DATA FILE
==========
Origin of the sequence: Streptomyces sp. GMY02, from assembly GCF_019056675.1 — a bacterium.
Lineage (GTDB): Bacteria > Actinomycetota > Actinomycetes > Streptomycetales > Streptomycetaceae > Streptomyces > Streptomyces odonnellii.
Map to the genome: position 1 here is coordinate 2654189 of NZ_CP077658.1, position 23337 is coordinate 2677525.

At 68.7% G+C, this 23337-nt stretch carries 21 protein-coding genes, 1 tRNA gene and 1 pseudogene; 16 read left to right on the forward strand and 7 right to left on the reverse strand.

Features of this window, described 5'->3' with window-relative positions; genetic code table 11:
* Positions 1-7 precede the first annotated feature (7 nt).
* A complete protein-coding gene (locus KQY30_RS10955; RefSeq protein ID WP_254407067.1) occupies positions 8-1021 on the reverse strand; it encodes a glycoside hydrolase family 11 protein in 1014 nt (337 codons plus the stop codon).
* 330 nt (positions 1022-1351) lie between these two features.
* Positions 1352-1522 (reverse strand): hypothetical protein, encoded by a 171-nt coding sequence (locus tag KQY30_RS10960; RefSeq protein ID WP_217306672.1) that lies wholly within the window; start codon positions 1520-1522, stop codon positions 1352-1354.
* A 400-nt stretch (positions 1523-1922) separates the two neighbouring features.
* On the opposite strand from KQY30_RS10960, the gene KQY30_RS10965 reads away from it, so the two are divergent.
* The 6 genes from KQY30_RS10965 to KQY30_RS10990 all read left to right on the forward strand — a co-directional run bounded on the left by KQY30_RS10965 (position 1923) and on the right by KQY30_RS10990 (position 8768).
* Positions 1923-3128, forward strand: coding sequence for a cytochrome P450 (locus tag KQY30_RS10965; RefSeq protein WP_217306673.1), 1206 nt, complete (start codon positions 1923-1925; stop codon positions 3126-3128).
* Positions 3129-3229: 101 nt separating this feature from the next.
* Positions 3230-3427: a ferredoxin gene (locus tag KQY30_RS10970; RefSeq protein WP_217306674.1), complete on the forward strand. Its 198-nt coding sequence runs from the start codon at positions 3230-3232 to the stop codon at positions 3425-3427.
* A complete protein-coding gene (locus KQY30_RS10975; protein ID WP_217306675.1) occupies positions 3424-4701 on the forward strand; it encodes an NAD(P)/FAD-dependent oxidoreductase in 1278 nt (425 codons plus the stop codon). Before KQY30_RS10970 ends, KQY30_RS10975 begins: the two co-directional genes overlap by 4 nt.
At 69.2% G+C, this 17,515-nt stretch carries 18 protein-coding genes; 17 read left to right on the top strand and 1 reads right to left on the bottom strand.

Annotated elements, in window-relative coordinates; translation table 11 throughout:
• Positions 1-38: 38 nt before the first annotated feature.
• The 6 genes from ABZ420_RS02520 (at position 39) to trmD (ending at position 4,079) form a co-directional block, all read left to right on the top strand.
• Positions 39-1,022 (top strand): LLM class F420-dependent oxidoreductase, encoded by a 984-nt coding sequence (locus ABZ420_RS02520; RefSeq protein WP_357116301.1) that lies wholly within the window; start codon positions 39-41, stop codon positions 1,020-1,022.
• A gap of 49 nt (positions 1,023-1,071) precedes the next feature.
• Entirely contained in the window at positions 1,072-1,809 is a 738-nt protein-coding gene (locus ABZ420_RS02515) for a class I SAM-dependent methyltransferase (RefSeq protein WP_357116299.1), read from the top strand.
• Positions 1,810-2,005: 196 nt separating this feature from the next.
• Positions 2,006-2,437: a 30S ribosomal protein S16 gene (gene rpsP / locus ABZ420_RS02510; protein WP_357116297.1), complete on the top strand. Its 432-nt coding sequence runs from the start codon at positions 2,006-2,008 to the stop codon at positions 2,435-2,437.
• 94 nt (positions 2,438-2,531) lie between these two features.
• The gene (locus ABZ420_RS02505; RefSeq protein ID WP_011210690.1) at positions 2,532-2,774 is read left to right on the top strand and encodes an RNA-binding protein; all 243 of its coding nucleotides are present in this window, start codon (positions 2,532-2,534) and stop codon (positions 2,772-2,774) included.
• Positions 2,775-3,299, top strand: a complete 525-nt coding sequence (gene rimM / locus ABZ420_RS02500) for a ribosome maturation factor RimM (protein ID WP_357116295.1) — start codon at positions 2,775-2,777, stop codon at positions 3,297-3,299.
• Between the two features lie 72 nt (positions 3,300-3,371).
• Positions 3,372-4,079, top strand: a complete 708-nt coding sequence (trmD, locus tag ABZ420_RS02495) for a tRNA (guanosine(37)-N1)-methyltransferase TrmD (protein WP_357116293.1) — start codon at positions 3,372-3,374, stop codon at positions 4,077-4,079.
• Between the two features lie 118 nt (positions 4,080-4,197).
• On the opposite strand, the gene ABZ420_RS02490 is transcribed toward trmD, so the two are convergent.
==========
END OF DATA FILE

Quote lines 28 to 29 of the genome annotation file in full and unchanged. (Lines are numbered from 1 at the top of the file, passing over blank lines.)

• Positions 2,775-3,299, top strand: a complete 525-nt coding sequence (gene rimM / locus ABZ420_RS02500) for a ribosome maturation factor RimM (protein ID WP_357116295.1) — start codon at positions 2,775-2,777, stop codon at positions 3,297-3,299.
• Between the two features lie 72 nt (positions 3,300-3,371).